Before using Assure for digital forensics
If the device, irrespective of type is available for long periods of time, then please ignore the remainder of this paragraph. However, from previous experience we have frequently been confronted with situations where the availability of target or source media is either unpredictable, at very short notice or access whether overt or covert is not possible. Making imaging by someone with knowledge of digital forensics nigh on impossible.
If this is the case, then those undertaking the digital imaging need to take into account a number of factors which may have a bearing, and where a small amount of preparation and a little research should be undertaken before attempting to acquire an image using Assure.
If the amount of time that a device is likely to be available to allow some form of digital forensics, whether an analysis or the acquisition of data. Knowing the speeds at which an application might complete these tasks can be critical. Having an idea of the disk sizes and data transfer rates will provide a guide as to the amount of time (see below).
Note: The rest of this page deals with how to acquire a digital image for analysis.
Preparing to acquire data
When advising on how best to prepare to acquire a target device, we would recommend trying to establish the following. Most of which should be available from markings on the device or from searching the internet:
What is the likely size of the target media?
Firstly, if we assume that the target media we are looking to image is contained within a desktop or laptop computer and we don’t know the size of the hard drive or drives. Establishing the make and model as a start point, followed by a little research should at least provide information in relation to the default sizes of hard drives installed at the time of manufacture. As well as the potential for any additional internal capacity, such as flash cards. If this has changed, when attempting to acquire any images and storage space potentially becomes an issue Assure will let you know.
What is the capacity of the case storage device?
It might sound daft, but if you have an idea of what the likely size of the target media is, you should at least ensure that your case storage is at least equal to it.
What type of data connectivity do the target and case storage devices have?
The answer to this question, together with the size of the target media will determine the length of time an acquisition will take.
Note: The most likely bottleneck will be the speed at which the slowest connected USB port operates. As an example: A 1tb drive copied over a USB 2 port could take nearly two days! Whereas copying the same data over a USB-C port to an NVME drive will take just over an hour.
Other factors to consider when time is of the essence are the type of copy being made and the file format being used to acquire the data. Normally, the fastest combination for acquiring an image is to get an intelligence copy using the DD format. As image splitting and compression, as well as obtaining a forensic copy will slow the process.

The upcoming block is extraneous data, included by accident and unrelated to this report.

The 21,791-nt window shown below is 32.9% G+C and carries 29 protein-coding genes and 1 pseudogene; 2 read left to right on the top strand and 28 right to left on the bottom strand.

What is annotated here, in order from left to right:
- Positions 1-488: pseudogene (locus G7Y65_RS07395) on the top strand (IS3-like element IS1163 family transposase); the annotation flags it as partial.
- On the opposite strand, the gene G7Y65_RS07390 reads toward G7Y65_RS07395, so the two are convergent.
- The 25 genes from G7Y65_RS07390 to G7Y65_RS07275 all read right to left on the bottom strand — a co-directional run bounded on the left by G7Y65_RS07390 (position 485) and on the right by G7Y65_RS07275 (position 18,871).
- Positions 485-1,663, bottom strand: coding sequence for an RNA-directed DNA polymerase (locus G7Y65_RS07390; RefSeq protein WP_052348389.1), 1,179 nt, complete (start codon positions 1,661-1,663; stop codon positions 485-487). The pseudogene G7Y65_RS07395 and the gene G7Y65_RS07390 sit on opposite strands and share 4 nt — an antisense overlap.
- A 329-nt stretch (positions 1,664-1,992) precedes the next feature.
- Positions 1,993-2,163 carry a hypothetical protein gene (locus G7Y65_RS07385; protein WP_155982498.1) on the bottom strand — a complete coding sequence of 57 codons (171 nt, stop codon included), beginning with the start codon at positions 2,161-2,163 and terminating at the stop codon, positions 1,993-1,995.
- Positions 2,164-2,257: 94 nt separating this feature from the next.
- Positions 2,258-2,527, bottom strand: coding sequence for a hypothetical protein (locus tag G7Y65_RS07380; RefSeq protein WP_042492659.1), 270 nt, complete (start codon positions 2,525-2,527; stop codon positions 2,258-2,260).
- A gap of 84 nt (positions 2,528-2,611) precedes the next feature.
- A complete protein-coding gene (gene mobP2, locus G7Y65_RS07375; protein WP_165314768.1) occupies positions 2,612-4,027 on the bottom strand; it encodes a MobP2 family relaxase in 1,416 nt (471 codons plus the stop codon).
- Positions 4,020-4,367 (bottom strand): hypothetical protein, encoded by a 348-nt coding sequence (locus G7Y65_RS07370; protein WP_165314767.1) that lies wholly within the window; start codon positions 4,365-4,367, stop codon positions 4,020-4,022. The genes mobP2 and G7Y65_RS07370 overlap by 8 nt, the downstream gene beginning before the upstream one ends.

Is the target device’s BIOS or Boot Menu available?
The way in which access to a system’s BIOS, frequently depends on manufacturer and any security settings which may have been applied. For example, with Lenovo laptops and workstations the boot sequence can be changed by pressing the Enter key or F12 to access the boot menu. On other systems, pressing F1 or the Delete key can have a similar effect. With MacBooks you need to press the Option key while powering up.
For detailed information on how to boot a computer from a USB Key or flash drive click here
If a computer is shared and access to either the BIOS or boot menu is restricted, the possibility of modifying settings temporarily so that access to either can be obtained may still exist. This will depend on the type of computer being accessed and may not be recommended. For more information please email firstname.lastname@example.org
Finally, if access to a target computer’s BIOS or boot menu are not possible. The only other option available would be to temporarily remove the drive from the target and then acquire an image using a host machine.
Does the target device have a constant source of power?
This might sound a bit of a no-brainer, but in the past, we have become aware of users attempting to acquire data images from laptops when the system’s battery had less than 10 minutes power! Needless to say, things didn’t work out well until an appropriate power lead was sourced.
Using in host mode
- The only things you really need to be certain of is that you have power and sufficient storage capacity to acquire the media.
One other thing which frequently crops up, is that clients often assume that because they do not have or know a logon password imaging will not work or that data acquired may be inaccessible. The way Assure works bypasses any protection offered by a logon password.
Looking for advice on digital forensics?
Interested in new releases, sign up here
Evitrack Assure for digital forensics